Bulgarian director Ralitza Petrova, who won Locarno Film Festival’s Golden Leopard in 2016 with “Godless,” is readying her second feature, “Lust,” which will be presented during Sarajevo Film Festival’s CineLink Co-production Market over the coming week.
Produced by Poli Angelova and Petrova for Aporia Filmworks, in collaboration with Screening Emotions, the project has been backed by the Bulgarian National Film Center and Danish Film Institute, with Copenhagen-based Snowglobe on board as well, reuniting with the director following their collaboration on “Godless.”
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The film will focus on fortysomething Lilian, forced to return to her native Bulgaria after becoming her estranged father’s heir. She wants nothing to do with his legacy, but a near-death experience delays her departure, forcing Lilian to address her life-long fear of commitment.
“All the characters interacting throughout the film are more or less incapable of receiving and reciprocating love. But there is a possibility for an awakening,” Petrova tells Variety. Also of a sexual nature, as she plans to explore the world of BDSM (bondage, discipline, dominance and submission) in the story, debunking common misconceptions along the way.
“If you speak to its practitioners, they will tell you that the last thing BDSM is about is violence – it’s an experience of liberation. They feel their consent is being respected, they can heal certain psychological traumas. The father of the main character wasn’t able to feel love, he was perceived as someone who could be sexist and violent, but BDSM allowed him to finally experience a real connection.”
While not a practitioner herself, Petrova would like to celebrate female gaze in the film – also when it comes to shooting its sex scenes.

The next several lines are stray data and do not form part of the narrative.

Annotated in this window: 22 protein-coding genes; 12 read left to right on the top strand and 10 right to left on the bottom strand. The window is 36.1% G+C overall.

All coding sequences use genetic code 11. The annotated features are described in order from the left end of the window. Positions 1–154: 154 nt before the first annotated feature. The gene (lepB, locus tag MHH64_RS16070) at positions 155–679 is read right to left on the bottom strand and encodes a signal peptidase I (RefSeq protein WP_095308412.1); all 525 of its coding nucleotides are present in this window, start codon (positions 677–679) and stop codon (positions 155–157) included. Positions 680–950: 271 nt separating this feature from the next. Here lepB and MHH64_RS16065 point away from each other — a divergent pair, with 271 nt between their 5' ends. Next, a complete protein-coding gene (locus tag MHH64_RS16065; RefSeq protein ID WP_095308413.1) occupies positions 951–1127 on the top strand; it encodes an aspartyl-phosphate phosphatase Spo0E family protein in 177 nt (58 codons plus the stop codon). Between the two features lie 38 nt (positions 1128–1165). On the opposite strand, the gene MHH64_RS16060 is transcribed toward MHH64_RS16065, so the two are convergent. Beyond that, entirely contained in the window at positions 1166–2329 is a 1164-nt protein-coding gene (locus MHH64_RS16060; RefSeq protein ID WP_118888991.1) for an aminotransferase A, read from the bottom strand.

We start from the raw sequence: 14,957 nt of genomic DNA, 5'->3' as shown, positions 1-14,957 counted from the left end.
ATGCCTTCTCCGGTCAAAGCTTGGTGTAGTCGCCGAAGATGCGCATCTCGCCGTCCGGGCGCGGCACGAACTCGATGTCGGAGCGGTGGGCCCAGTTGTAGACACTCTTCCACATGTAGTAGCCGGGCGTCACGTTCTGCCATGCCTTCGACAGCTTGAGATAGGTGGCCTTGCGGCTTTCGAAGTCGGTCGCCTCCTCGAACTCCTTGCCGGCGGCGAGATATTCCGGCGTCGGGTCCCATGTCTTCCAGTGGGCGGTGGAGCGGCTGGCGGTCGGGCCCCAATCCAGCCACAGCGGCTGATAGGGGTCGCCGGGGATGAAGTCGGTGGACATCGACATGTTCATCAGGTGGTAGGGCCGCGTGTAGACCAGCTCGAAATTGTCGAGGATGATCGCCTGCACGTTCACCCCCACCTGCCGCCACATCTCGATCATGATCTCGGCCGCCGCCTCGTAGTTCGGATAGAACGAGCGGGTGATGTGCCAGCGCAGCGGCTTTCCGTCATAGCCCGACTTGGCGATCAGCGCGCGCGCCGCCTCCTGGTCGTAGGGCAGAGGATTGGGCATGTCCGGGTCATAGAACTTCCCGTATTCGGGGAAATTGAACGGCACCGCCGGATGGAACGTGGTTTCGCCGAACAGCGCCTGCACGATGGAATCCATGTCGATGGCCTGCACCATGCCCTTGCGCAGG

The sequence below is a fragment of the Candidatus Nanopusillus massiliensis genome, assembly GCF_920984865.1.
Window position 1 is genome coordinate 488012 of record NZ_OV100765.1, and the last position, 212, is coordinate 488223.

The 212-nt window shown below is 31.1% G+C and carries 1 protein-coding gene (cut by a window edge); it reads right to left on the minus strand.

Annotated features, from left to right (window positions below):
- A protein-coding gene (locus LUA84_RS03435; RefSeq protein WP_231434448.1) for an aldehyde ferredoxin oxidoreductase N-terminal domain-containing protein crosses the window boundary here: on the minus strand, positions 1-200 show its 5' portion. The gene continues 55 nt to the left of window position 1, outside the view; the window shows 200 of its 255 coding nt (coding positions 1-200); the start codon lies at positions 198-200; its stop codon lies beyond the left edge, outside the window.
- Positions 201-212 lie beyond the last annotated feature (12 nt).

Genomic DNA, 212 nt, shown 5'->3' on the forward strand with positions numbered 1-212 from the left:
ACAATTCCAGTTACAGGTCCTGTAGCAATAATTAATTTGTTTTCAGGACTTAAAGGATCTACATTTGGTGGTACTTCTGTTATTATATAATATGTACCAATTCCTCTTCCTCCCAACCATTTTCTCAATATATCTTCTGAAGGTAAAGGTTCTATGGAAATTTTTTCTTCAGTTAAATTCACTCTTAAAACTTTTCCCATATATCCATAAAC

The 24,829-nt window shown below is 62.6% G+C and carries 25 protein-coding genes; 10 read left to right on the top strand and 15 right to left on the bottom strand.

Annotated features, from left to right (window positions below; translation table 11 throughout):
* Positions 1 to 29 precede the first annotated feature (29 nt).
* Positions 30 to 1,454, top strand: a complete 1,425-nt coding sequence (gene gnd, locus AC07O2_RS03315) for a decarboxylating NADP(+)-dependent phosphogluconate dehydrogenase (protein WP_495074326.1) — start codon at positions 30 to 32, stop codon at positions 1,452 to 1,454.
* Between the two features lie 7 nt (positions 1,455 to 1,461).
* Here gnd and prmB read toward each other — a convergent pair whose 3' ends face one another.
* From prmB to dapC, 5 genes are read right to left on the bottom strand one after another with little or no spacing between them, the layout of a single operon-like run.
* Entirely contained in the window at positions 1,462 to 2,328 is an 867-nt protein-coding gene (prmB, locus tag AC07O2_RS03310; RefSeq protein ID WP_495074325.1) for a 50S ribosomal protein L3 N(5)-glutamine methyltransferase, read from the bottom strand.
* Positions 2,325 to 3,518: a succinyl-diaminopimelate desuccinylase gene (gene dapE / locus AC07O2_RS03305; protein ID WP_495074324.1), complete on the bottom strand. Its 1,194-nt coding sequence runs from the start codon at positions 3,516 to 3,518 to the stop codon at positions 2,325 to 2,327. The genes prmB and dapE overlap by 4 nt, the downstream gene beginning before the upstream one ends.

“I would like to shoot them with blunt honesty and truthfulness. I am very sensitive to how women are being portrayed and I am bored of seeing them objectified all the time: I want to empower the female body and show sexual experience through their point of view. Which is also why I am looking forward to seeing ‘Pleasure’,” she says, mentioning Ninja Thyberg’s Sundance hit, but also Julia Ducournau’s recent win at Cannes, where she won the Palme d’Or with “Titane,” making her only the second female director ever to take that prize.
“This is huge – I am so thrilled. Even five years ago, it would be unthinkable. We, women, we aren’t sexually empowered just yet, or not empowered at all. I can’t bear those close-ups of a woman with her mouth open, receiving pleasure. The truth is, we don’t know female pleasure. It has been so repressed, with films, fairy tales and even children’s books permeating the narratives that deprive the female archetype of its primal nature. We should all be feminists,” she says, echoing Chimamanda Ngozi Adichie’s words. “It’s about human rights, full stop.”
While Petrova describes “Lust” as a “spiritual film” (“I joke that ‘Godless’ was without God and ‘Lust’ is with God,” she says), it will also be a personal one – in 2016, she lost her own father, whom she saw “perhaps five times” in her life.
“The beginning of the story is inspired by real events. I know what it’s like to grow up without a parent, and I know so many people who can identify with this feeling. My main character, she comes to Bulgaria to sign away this heritage that the law has imposed on her. It’s all very cynical and understandably so – he was a stranger to her, so why should she care? She wants to reject all that, but then something happens and she goes beyond that desperate need of being acknowledged by her father,” she adds.
“When you inherit a certain narrative and it’s all that you have ever known, it’s hard to break away unless something shakes up your whole system. I would like the audience to leave the cinema feeling that it’s not about power – it’s about being able to honor the trauma that we have all caused each other and to connect through our mutual pain.”
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